If tofu is the only thing you have, you cannot make teriyaki tofu. I learned this only after I drained the tofu and my hunt for rice powder and teriyaki sauce yielded nothing. My brother was fifteen minutes away, and the Youngest Niece is always excited and hungry when she gets to our place. I had to finish the tofu fast.
Step 1: Lightly dredge in potato starch and fry till teh cubes are golden outside and soft inside. Replace rice flour by besan. Medium heat for the oil is needed to do a quick cook. This step went well. Cook one side thoroughly before flipping the pieces. (Forgot to order the tongs!) Cook till all sides are brown.
Step 2: Drop teriyaki sauce into the pan, add katsuobushi, and let the sauce coat the tofu cubes and thicken. Impossible. Improvised a mixture of soya sauce and a spicy fig chutney to get a sweet and sour taste. Can’t add this to the pan, so I plated the tofu and poured this over the cubes. I realize I should have added more soya to make it run. But when I taste the scrapings from the mixing bowl, I like it.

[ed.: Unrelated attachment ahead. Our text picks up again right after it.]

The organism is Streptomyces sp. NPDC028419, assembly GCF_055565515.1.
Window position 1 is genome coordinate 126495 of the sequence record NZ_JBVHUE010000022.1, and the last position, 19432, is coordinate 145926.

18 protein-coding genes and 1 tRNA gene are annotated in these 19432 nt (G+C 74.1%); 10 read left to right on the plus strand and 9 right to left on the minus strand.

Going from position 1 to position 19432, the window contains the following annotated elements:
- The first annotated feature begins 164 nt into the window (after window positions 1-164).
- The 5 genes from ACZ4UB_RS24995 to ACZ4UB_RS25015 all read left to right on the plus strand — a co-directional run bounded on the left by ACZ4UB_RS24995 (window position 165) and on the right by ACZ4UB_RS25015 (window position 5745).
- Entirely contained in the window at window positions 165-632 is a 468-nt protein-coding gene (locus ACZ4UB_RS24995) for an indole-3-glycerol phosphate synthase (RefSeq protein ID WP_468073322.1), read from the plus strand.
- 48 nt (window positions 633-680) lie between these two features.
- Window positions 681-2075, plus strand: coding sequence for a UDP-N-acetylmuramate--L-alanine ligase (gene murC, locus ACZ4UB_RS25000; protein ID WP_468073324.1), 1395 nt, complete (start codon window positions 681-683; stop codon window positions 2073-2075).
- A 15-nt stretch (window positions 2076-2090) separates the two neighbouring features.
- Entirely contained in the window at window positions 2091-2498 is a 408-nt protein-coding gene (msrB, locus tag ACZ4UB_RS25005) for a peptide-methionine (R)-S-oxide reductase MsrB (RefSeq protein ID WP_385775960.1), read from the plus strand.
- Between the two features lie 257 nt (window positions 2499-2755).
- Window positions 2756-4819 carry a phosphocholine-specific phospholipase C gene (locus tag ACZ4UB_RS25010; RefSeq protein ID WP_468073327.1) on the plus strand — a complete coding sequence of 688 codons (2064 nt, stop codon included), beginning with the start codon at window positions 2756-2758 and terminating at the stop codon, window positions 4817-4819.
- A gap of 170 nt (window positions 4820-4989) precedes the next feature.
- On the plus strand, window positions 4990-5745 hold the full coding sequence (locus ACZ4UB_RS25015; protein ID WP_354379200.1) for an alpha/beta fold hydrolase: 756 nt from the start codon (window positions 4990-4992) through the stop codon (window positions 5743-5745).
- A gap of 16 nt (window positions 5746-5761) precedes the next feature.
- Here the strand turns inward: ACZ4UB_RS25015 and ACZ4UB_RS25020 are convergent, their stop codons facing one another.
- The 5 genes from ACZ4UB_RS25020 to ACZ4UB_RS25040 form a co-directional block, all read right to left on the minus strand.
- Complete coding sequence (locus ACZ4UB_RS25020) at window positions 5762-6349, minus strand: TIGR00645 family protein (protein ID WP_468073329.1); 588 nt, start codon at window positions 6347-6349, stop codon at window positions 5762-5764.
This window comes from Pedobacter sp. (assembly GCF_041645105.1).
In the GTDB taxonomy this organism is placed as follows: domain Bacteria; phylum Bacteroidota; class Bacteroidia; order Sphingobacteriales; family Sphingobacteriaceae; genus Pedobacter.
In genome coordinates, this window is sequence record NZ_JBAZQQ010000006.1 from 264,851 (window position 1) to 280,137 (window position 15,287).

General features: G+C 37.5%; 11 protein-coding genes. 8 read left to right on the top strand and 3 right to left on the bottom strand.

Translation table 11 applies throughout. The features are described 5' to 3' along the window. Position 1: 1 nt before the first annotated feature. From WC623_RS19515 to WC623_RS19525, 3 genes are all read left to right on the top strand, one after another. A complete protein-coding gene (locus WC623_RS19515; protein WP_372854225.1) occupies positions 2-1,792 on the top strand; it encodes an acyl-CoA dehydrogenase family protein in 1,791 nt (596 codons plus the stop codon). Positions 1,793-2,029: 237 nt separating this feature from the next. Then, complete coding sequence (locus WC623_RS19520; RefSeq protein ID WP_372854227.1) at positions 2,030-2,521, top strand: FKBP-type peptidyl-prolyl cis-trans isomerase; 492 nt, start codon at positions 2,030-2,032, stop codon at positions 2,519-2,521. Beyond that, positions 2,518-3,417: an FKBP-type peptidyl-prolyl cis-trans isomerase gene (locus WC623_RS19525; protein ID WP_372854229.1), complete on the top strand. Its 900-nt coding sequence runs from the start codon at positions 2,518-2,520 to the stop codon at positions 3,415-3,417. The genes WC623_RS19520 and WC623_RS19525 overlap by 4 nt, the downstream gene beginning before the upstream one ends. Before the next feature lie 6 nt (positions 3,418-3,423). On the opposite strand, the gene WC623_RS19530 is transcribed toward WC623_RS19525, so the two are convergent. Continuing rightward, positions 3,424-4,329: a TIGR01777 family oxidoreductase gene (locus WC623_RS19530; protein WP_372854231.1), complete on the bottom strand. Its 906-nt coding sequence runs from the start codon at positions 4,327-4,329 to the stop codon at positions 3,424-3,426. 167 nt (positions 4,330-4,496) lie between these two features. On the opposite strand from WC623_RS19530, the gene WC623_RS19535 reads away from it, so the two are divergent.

Step 3: Garnish with shopped spring onions and gari (pickled ginger). Woe is me. I run to the balcony to pluck a few leaves off the ajwain plant to replace the missing spring onions. I look at the sorry gari I made, but go with it. The bit hits of taste: chunks of ginger and ajwain will be easier on the Indian palate.
I can hear the guests at the door. My hands are not very steady as I put the garnish over the tofu cubes. I haven’t seen my niece in almost a year, since I got back from Wuhan. She enters the kitchen, and I hand her the plate. Big grin. My heart melts and drips on to the plate.
This is not teriyaki tofu, but that was the inspiration. I’m happy that it goes so fast. It is a recipe I’ll use again.